U.S. Defense Secretary Leon Panetta told reporters North Korea has a clear choice between its current course of provocation and negotiating responsibly with other nations, along with providing for its people.
He was responding to the North saying it would target its "sworn enemy" the United States with rocket launches and a "higher-level" nuclear test because of the latest U.N. Security Council's resolution condemning its Dec. 12 long-range rocket launch and expanding existing sanctions against it.
White House press secretary Jay Carney had earlier said the North's comments were "needlessly provocative."
Panetta in his comments said the U.S. "is fully prepared, we remain prepared, to deal with any kind of provocation from the North Koreans," while adding that he hoped North Korea would "determine that it is better to make the choice to become part of the international family," the Defense Department said on its web site.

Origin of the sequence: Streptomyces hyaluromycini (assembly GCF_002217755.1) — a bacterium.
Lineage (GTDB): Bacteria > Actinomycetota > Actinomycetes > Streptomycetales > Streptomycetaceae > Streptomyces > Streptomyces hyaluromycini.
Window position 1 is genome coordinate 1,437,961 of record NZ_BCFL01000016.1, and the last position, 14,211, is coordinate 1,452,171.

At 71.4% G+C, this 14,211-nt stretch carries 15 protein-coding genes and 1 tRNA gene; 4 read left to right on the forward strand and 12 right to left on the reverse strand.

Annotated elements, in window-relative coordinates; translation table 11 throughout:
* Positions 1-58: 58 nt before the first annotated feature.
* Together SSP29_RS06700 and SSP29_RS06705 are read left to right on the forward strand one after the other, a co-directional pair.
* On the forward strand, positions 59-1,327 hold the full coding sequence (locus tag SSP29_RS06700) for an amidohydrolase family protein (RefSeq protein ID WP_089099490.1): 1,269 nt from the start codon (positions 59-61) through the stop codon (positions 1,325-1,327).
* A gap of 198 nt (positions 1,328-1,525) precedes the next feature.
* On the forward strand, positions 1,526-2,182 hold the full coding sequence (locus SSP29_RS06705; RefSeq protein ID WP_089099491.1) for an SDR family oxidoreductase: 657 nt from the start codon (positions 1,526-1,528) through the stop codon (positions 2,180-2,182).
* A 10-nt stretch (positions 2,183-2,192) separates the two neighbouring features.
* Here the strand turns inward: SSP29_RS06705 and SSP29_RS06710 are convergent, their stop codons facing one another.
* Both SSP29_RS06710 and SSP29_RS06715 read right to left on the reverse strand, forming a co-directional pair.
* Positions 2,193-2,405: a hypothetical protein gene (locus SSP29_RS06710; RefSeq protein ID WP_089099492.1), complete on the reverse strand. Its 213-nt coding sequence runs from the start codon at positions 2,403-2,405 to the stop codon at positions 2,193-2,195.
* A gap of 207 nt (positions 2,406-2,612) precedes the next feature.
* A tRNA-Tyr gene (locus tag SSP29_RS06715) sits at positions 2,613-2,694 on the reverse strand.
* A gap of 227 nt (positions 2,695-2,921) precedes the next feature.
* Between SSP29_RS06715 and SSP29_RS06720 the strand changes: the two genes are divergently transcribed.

Panetta said while he follows intelligence on North Korea closely, it is difficult to predict whether a North Korean launch or test is imminent, based on what he's seen.
"We've seen no outward indications, but that doesn't tell you much," he said. "They have the capability, frankly, to conduct these tests in a way that [makes] it very difficult to determine whether or not they're doing it."
The United States also issued sanctions against more North Korean bank officials and businesses dealing with the North's nuclear weapons program.
Daniel Pinkston, senior analyst for the International Crisis Group covering Northeast Asia, told CNN the North's reaction to the U.N. resolution was an expected outcome. "I think they are completely outraged and insulted by it," he said.
Commenting on the threats against the United States, Pinkston told CNN: "I don't believe they have the capability, the intention or the will to invade or destroy the United States. They wish to deter interference from the U.S. or any outside powers."
Other analysts told CNN the North needs to do lot more work to master the technology needed to mount a nuclear warhead on a missile or accurately target it.
The North has conducted two nuclear tests in the past in 2006 and 2009 and some South Korean officials have said a third one might be in the cards.
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